The Great Opening Up

I love when people feature my designs on their websites! This wonderful open, bright space was originally a series of smaller dark rooms. The clients wanted a light, classic, functional great room in which to live and entertain. This was accomplished by:

  • Eliminating a small butler’s pantry and opening the kitchen up to the formal dining room so that it would feel like a part of the living space
  • Removing the wall with the cased opening that separated the breakfast nook from small bar area
  • Moving the kitchen to the center of the new open space and putting in a large island with plenty of seating
  • Integrating a bar area into the kitchen
  • Moving inconvenient pantry storage from another room into accessible cabinets in the kitchen
  • Introducing the clients to porcelain slab counters since they love marble but didn’t want the maintenance
  • Laying out the rooms based on function as well as aesthetics and adding convenient storage organization in the cabinets

What you don’t see here is the creation of a laundry room in the old pantry location and an beautiful enlarged owner’s closet that is fully decked out with amazing cabinets. The closet took over the previous laundry location which was noisily located right off the family room.

The Order of Things

A phone call with a prospective client reminded me of how many people need help determining the sequencing of their remodel project. With each client, there is an order that makes the most sense for what they want to do.

For example, does it make sense to refinish the wood floors throughout your entire house (including your kitchen) if you plan to remodel your kitchen within a year. What if you end up with a kitchen plan that moves cabinets? Now you have more floor to refinish. Do you really want people tromping around on your new floors for several months even with protection over the floors? Now if the house is empty and you really need to move in, that will factor in your decision. Maybe you refinish everything except the kitchen and create a logical transition point where you can refinish the kitchen floor later on.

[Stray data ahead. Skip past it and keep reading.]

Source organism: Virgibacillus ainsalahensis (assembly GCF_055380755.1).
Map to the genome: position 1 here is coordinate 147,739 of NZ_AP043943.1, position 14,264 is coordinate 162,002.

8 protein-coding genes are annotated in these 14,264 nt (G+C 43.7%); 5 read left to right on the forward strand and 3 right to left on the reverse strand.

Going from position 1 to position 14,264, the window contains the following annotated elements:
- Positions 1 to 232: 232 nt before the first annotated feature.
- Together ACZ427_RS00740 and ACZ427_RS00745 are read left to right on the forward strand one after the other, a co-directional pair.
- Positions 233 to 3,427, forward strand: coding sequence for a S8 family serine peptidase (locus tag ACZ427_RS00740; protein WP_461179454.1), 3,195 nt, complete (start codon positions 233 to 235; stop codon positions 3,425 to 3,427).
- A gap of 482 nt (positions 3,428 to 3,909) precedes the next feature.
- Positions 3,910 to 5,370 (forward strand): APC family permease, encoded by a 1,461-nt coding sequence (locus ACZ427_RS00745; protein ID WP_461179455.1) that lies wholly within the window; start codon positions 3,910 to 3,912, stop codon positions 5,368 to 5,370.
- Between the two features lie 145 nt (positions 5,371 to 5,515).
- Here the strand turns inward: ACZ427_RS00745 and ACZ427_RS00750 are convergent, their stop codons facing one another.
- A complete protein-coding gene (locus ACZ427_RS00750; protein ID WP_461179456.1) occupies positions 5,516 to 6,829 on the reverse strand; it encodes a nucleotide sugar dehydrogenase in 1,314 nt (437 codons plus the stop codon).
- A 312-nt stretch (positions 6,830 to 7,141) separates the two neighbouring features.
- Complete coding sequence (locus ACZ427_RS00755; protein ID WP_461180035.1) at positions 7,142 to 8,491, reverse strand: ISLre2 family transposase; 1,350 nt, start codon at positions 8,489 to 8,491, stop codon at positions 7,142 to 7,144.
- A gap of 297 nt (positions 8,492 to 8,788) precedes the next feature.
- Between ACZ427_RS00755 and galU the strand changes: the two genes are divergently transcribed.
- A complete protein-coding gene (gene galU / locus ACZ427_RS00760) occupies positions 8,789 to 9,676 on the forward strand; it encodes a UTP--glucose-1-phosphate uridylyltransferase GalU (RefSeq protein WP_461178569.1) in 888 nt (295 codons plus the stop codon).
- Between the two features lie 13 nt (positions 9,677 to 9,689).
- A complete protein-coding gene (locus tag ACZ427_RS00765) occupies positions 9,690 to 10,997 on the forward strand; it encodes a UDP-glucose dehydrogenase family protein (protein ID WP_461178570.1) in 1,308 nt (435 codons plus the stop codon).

Another example… at the moment your budget only covers one of the projects you want to do but you’ll be able to afford all of the projects within one year. Do you come up with a master plan now or just jump in and get work done on one area? If the one area could potentially affect what you can do with the others, you may want to come up with a master plan so your options aren’t limited when you get to the later projects.

As a full service design firm, planning proper sequencing is just one of the areas where we help clients. We want to make sure that you progress in the best manner possible for your needs. That means planning your projects to minimize your inconvenience, make the least mess, eliminate rework, and make the most of your budget.